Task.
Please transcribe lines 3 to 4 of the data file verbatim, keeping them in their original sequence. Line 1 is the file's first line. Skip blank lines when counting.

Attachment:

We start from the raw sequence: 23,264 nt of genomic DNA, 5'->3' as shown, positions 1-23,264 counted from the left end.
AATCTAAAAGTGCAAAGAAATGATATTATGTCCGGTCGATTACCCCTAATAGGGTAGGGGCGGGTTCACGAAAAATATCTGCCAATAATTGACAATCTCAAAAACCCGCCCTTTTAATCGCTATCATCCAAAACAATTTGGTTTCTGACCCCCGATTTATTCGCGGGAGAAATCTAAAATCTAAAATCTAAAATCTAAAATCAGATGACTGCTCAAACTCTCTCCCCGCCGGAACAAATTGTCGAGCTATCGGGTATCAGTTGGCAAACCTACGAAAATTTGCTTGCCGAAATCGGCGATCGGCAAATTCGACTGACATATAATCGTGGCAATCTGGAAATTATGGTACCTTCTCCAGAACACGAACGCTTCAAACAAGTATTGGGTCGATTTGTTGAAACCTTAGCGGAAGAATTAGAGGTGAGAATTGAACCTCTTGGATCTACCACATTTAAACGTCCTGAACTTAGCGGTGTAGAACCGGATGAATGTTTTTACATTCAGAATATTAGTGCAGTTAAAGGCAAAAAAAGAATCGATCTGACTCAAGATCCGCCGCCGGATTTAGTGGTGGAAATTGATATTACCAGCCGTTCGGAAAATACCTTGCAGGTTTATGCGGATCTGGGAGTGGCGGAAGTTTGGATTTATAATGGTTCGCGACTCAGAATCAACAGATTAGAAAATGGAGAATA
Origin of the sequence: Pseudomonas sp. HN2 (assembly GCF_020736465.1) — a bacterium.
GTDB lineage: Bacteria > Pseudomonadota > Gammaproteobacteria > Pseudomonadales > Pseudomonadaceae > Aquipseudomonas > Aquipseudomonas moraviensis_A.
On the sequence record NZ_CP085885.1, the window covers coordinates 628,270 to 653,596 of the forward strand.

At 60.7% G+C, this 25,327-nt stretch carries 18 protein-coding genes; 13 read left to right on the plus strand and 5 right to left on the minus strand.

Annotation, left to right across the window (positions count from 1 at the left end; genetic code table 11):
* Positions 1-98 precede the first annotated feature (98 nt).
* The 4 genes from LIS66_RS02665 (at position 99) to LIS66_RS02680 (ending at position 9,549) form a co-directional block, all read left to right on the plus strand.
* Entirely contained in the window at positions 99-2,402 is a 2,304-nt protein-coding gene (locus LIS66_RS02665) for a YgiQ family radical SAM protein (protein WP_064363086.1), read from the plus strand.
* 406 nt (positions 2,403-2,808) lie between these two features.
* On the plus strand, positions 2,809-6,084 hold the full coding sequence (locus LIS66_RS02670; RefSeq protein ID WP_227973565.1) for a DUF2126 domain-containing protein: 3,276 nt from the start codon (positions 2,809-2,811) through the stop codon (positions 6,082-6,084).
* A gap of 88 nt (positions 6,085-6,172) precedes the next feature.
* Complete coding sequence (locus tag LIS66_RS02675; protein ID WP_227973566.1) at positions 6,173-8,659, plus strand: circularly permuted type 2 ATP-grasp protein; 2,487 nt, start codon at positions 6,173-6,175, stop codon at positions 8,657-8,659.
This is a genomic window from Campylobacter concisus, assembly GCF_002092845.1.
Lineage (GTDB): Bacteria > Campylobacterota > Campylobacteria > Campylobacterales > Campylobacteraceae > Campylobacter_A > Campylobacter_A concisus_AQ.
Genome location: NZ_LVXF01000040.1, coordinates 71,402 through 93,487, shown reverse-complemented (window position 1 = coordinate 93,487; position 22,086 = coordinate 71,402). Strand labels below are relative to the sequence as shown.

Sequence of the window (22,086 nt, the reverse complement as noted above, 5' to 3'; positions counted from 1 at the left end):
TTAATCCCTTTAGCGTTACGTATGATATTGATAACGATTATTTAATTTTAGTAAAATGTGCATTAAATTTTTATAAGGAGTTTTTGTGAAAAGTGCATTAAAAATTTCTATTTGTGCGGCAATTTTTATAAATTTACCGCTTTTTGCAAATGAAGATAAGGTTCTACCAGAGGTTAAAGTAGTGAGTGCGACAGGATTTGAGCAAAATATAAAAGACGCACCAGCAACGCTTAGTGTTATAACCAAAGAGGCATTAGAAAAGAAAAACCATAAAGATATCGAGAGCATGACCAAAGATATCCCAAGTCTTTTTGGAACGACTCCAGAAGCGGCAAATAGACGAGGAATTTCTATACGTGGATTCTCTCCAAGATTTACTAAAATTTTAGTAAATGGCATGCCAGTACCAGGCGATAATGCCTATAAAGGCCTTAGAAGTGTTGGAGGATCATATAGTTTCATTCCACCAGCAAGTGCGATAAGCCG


Origin of the sequence: Pseudomonas sp. HN2 (assembly GCF_020736465.1) — a bacterium.
GTDB lineage: Bacteria > Pseudomonadota > Gammaproteobacteria > Pseudomonadales > Pseudomonadaceae > Aquipseudomonas > Aquipseudomonas moraviensis_A.